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Collinson FX Market Commentary- August 31, 2012 - Eyes on Jackson Hole

by Collinson FX on 31 Aug 2012
Finn start Race 1 - Weymouth 2012 Olympic Regatta © Richard Gladwell www.richardgladwell.com

Collinson FX market Commentary: August 31, 2012

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Equity markets continued to tumble as the realisation that Bernanke may not act pre-election. The economic data releases continue to decline but not at a rate that warrants Central Bank intervention. It is the static nature of the economy globally that really challenges equity and commodity markets.

Without falling off a cliff the addict is denied the short term fix. The bloated state of US and EU economies has not translated into credit infiltrating markets as liquidity is invested into banks who reinvest into Treasuries and debt taking advantage of the spreads. The free-lunch for banks builds their balance sheets, which is desirable, but would have been preferable through banking prowess rather than Banking welfare.

The EUR declined as news leaked that Spain has resisted applying for a bailout until they no the terms of surrender. The ECB must be on the verge of a Bond Bail-out package in an attempt to limit debt servicing requirements. This will be essential but certainly no solution to the deficit conundrum. The EUR dropped to below 1.2500 with Confidence slipping from the investor,consumer and business.

In the US, equity markets reflected the reality that QE may not happen with anaemic economic data and realisation that it would probably not help. Commodities lost ground with weak demand and mild support for the USD pushing the AUD below the psychological 1.0300 level.

Hard commodities have taken a serious hit but agricultural demand has remained steady with the US drought impacting.

The KIWI has non-the-less followed big brother down below the BIG figure of 0.8000. All eyes are now on Jackson Hole and the Ben Bernanke!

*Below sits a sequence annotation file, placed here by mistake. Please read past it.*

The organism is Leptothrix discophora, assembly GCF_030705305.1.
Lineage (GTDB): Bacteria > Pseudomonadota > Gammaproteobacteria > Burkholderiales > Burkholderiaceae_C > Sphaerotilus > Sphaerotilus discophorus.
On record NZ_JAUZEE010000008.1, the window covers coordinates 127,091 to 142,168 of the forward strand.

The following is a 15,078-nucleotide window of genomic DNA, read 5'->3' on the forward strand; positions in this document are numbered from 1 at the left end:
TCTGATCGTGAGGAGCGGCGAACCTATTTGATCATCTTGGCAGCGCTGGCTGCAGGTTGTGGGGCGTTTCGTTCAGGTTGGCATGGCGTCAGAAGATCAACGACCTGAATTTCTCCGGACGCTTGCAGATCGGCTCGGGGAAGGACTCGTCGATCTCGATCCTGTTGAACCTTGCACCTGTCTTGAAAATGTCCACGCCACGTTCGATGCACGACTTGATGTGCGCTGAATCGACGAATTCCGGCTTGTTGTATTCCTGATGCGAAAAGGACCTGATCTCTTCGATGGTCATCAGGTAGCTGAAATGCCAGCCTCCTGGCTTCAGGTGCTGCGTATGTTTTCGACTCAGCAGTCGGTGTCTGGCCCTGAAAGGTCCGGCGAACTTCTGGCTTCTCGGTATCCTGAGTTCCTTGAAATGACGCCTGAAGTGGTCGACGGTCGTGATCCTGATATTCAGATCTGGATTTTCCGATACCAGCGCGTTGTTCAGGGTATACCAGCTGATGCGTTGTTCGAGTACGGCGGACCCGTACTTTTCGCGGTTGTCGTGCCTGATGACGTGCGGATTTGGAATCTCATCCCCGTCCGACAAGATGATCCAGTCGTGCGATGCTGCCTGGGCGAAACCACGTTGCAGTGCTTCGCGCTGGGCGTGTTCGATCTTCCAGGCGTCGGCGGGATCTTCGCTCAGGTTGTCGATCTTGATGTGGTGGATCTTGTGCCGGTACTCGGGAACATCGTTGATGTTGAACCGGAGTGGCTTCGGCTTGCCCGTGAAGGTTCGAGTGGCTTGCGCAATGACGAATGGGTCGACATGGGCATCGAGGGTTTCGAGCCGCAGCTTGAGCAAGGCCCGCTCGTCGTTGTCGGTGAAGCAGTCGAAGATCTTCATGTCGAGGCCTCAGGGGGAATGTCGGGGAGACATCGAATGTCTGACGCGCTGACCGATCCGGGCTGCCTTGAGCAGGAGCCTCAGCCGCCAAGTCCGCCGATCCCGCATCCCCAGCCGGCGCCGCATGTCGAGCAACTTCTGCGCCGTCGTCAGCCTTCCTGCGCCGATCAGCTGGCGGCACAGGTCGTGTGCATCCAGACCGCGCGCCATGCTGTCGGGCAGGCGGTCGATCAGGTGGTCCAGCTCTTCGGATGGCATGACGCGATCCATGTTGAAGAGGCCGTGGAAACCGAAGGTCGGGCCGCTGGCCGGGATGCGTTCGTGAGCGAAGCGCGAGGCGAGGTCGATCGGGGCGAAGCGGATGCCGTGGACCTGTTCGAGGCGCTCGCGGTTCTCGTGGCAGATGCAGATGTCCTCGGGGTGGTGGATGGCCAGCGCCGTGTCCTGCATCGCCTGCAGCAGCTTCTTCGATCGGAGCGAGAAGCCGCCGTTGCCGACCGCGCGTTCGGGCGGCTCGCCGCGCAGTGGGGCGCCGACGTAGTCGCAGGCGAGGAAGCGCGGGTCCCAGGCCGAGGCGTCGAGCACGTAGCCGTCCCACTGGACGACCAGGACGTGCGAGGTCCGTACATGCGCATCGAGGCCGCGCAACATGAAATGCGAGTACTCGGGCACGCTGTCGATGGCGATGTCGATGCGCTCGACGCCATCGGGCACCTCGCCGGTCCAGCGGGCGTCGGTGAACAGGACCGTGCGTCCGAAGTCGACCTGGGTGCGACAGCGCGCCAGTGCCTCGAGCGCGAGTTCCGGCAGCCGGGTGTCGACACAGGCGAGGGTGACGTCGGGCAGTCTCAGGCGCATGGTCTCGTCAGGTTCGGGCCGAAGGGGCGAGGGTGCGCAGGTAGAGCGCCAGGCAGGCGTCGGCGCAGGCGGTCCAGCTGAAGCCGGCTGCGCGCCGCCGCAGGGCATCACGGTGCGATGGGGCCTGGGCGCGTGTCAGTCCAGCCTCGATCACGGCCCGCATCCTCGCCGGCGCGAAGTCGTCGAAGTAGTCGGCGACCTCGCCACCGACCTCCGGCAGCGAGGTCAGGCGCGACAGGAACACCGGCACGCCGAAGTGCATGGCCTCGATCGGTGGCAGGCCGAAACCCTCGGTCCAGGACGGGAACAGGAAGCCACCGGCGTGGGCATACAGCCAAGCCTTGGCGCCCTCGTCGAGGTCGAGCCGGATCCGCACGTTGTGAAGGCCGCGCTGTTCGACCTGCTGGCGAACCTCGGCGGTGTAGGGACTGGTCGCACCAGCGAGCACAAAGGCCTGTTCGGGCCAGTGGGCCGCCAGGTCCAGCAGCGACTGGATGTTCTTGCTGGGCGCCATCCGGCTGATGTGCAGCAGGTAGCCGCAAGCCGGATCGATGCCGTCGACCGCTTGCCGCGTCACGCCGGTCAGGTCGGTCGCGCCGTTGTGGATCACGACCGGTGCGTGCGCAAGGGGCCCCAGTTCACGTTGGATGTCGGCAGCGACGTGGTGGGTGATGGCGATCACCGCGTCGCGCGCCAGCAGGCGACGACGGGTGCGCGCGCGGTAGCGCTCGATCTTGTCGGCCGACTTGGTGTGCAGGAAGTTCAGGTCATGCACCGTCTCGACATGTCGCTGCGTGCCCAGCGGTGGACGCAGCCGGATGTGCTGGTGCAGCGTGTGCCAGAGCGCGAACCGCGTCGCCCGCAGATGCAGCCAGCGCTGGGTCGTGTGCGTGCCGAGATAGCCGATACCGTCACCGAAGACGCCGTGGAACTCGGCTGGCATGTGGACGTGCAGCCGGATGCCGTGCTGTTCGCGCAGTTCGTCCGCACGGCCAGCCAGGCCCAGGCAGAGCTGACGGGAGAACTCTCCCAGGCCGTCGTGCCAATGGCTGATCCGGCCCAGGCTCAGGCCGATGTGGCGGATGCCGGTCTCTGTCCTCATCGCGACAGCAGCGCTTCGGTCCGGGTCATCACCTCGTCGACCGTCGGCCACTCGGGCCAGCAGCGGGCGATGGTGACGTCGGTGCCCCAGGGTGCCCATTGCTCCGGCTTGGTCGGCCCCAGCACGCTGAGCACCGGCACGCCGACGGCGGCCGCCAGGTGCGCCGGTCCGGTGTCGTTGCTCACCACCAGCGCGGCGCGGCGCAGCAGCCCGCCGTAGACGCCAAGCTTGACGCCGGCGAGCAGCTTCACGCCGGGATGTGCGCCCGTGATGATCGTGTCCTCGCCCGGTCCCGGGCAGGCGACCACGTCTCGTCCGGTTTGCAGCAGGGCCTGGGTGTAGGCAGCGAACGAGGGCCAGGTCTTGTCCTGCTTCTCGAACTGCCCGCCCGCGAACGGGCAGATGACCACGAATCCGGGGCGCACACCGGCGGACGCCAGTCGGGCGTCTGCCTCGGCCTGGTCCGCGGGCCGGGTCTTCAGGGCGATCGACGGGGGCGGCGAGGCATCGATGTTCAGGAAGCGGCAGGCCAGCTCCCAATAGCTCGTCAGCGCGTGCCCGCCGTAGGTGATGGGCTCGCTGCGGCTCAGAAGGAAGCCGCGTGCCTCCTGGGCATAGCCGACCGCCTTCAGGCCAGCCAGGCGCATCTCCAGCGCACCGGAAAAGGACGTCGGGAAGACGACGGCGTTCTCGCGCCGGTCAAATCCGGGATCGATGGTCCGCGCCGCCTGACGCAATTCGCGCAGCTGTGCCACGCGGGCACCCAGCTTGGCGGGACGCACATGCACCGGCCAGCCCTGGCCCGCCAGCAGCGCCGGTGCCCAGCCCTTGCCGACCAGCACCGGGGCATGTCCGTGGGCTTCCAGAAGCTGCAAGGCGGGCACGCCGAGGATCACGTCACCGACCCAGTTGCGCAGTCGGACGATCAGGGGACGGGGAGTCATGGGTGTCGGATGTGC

Collinson FX market Commentary: August 30, 2012

The European markets remained quiet with the month of August a holiday month and Political leaders working on a solution for the EU Debt/Deficit crises. The ECB President, Draghi, has been so consumed with a Bond-Buying program that he has been unable to attend the Central Bank conference at Jackson Hole.

A solution is in the wings but this will be fundamentally a bailout to cap interest rate yields so indebted nations can afford to service their bloated debt. This does not address the deficit which continues to drive the debt north. In the US, markets have experienced extremely low activity because of the holiday season and record low interest in equity investment, outside Wall Street. The Fed's Beige Book was released and showed growth in 9 of 12 sectors although Manufacturing activity continued to struggle.

Pending Home Sales jumped 15% to 2 year highs although Weekly Mortgage Application fell 4.3%. The GDP number increased to 1.7%, which is an improvement, but is way under what is necessary for a sustained economic recovery. The economic data may be enough to convince Bernanke to hold off on further QE prior to the Presidential election.

The week will remain quiet until Bernanke speaks with the Republican National Convention and Hurricane Isaac providing some distraction. The EUR drifted to 1.2525 and risk sentiment is on the slide. The AUD fell further to 1.0350 as global demand for commodities weaken and locally Construction dropped 0.2%. The KIWI has been hit too and now looks set to test the BIG figure of 0.8000 on the downside.


Collinson FX market Commentary: August 29, 2012

Markets continued to dither ahead of Ben Bernanke's address to Jackson Hole at the end of the week. There was plenty to pre-occupy markets with the Hurricane Isaac fast approaching New Orleans to celebrate the 7th anniversary of Hurricane Katrina and the Republican National Conference.

As markets await the Wyoming Central Bank conference the ECB President, Draghi, has declined to attend citing a heavy work load ahead of the EU meeting next week. Draghi is drowned in problems with the need for a new Bond Buying program to bolster of his claims of saving the single currency.